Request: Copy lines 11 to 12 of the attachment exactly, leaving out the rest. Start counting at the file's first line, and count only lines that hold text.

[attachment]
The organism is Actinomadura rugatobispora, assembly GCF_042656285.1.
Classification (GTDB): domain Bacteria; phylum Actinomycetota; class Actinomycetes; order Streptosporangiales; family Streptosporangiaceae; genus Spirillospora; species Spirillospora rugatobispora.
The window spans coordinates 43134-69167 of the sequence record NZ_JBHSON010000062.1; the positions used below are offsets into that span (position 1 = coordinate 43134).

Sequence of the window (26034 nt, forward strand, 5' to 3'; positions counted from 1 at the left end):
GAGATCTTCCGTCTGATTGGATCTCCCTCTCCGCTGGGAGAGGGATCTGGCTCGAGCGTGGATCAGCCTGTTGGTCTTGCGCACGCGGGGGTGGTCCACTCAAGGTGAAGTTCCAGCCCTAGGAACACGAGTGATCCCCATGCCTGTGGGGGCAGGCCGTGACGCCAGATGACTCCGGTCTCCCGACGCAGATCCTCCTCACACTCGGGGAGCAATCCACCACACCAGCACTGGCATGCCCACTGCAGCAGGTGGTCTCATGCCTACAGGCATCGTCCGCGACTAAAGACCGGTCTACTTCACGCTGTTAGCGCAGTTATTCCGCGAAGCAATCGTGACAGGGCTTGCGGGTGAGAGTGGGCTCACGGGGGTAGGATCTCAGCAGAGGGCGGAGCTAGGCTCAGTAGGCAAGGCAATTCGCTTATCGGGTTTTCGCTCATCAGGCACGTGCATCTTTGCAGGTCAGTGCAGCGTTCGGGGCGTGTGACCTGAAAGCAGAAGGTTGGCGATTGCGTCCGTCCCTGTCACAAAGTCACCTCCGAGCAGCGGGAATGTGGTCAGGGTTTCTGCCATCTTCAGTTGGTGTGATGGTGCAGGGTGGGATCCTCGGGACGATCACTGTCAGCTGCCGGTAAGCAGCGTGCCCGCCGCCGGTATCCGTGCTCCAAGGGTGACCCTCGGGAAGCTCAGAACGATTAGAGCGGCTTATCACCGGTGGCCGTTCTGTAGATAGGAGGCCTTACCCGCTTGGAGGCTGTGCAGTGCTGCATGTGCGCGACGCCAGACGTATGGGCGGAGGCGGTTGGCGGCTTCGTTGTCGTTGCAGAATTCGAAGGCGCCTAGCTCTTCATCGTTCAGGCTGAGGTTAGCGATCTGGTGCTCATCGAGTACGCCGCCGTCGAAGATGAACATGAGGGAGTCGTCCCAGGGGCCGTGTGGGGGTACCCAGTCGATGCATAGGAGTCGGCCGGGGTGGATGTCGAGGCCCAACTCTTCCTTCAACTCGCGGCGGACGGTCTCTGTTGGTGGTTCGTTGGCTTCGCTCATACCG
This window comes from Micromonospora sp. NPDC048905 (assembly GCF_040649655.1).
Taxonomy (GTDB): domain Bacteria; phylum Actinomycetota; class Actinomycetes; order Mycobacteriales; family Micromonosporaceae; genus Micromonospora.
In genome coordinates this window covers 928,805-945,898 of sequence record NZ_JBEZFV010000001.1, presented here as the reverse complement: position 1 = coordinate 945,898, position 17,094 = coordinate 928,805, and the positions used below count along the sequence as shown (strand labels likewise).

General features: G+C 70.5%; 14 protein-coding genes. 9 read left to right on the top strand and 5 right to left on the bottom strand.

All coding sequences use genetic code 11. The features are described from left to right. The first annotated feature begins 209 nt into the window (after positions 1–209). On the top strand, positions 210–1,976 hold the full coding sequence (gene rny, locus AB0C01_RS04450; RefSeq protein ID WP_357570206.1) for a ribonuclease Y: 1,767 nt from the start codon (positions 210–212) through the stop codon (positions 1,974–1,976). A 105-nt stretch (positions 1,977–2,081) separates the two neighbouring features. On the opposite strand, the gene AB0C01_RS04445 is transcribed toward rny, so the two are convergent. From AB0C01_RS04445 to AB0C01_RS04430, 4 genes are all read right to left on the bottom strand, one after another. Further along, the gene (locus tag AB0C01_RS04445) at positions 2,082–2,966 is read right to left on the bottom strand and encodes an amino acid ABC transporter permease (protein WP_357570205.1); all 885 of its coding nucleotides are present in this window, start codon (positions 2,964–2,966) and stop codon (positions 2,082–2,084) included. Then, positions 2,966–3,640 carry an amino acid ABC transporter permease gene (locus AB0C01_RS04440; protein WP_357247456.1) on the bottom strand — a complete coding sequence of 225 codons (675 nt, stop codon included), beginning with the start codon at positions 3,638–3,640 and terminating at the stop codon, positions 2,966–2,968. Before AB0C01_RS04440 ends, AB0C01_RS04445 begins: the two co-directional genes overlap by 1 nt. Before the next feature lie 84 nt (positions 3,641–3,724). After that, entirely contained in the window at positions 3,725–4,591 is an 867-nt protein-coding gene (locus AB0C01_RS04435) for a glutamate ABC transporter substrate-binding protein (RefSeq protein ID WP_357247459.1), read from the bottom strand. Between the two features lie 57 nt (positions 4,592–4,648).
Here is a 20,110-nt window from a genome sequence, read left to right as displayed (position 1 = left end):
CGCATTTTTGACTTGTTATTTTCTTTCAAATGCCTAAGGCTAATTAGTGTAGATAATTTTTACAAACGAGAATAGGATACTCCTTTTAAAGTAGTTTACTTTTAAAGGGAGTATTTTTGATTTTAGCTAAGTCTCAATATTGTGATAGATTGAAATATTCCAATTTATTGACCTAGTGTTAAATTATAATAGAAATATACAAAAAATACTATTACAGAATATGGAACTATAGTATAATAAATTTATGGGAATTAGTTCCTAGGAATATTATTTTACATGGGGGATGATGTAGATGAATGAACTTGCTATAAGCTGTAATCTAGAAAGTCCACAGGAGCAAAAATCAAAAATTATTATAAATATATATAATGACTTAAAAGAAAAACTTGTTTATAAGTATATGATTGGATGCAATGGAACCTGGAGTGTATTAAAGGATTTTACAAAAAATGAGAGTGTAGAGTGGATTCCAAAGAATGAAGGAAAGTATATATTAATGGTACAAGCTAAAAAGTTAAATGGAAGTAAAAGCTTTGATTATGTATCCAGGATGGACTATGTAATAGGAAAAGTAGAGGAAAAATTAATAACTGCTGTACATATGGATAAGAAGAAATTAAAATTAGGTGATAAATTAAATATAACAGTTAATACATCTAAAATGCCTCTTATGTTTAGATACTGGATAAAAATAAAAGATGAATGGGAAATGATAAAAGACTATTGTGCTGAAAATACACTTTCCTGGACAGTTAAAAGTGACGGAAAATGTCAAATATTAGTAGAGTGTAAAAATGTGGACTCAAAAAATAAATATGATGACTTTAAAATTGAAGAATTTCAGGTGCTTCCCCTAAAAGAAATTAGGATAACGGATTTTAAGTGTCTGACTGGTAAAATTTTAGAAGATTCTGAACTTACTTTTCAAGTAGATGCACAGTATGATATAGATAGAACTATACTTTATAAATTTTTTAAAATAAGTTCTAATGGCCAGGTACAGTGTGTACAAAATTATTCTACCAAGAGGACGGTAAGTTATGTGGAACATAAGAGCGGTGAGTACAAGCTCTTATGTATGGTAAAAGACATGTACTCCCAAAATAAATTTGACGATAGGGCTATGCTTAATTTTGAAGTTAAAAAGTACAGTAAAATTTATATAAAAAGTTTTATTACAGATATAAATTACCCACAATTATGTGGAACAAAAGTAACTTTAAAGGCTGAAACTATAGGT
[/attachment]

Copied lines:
Here is a 20,110-nt window from a genome sequence, read left to right as displayed (position 1 = left end):
CGCATTTTTGACTTGTTATTTTCTTTCAAATGCCTAAGGCTAATTAGTGTAGATAATTTTTACAAACGAGAATAGGATACTCCTTTTAAAGTAGTTTACTTTTAAAGGGAGTATTTTTGATTTTAGCTAAGTCTCAATATTGTGATAGATTGAAATATTCCAATTTATTGACCTAGTGTTAAATTATAATAGAAATATACAAAAAATACTATTACAGAATATGGAACTATAGTATAATAAATTTATGGGAATTAGTTCCTAGGAATATTATTTTACATGGGGGATGATGTAGATGAATGAACTTGCTATAAGCTGTAATCTAGAAAGTCCACAGGAGCAAAAATCAAAAATTATTATAAATATATATAATGACTTAAAAGAAAAACTTGTTTATAAGTATATGATTGGATGCAATGGAACCTGGAGTGTATTAAAGGATTTTACAAAAAATGAGAGTGTAGAGTGGATTCCAAAGAATGAAGGAAAGTATATATTAATGGTACAAGCTAAAAAGTTAAATGGAAGTAAAAGCTTTGATTATGTATCCAGGATGGACTATGTAATAGGAAAAGTAGAGGAAAAATTAATAACTGCTGTACATATGGATAAGAAGAAATTAAAATTAGGTGATAAATTAAATATAACAGTTAATACATCTAAAATGCCTCTTATGTTTAGATACTGGATAAAAATAAAAGATGAATGGGAAATGATAAAAGACTATTGTGCTGAAAATACACTTTCCTGGACAGTTAAAAGTGACGGAAAATGTCAAATATTAGTAGAGTGTAAAAATGTGGACTCAAAAAATAAATATGATGACTTTAAAATTGAAGAATTTCAGGTGCTTCCCCTAAAAGAAATTAGGATAACGGATTTTAAGTGTCTGACTGGTAAAATTTTAGAAGATTCTGAACTTACTTTTCAAGTAGATGCACAGTATGATATAGATAGAACTATACTTTATAAATTTTTTAAAATAAGTTCTAATGGCCAGGTACAGTGTGTACAAAATTATTCTACCAAGAGGACGGTAAGTTATGTGGAACATAAGAGCGGTGAGTACAAGCTCTTATGTATGGTAAAAGACATGTACTCCCAAAATAAATTTGACGATAGGGCTATGCTTAATTTTGAAGTTAAAAAGTACAGTAAAATTTATATAAAAAGTTTTATTACAGATATAAATTACCCACAATTATGTGGAACAAAAGTAACTTTAAAGGCTGAAACTATAGGT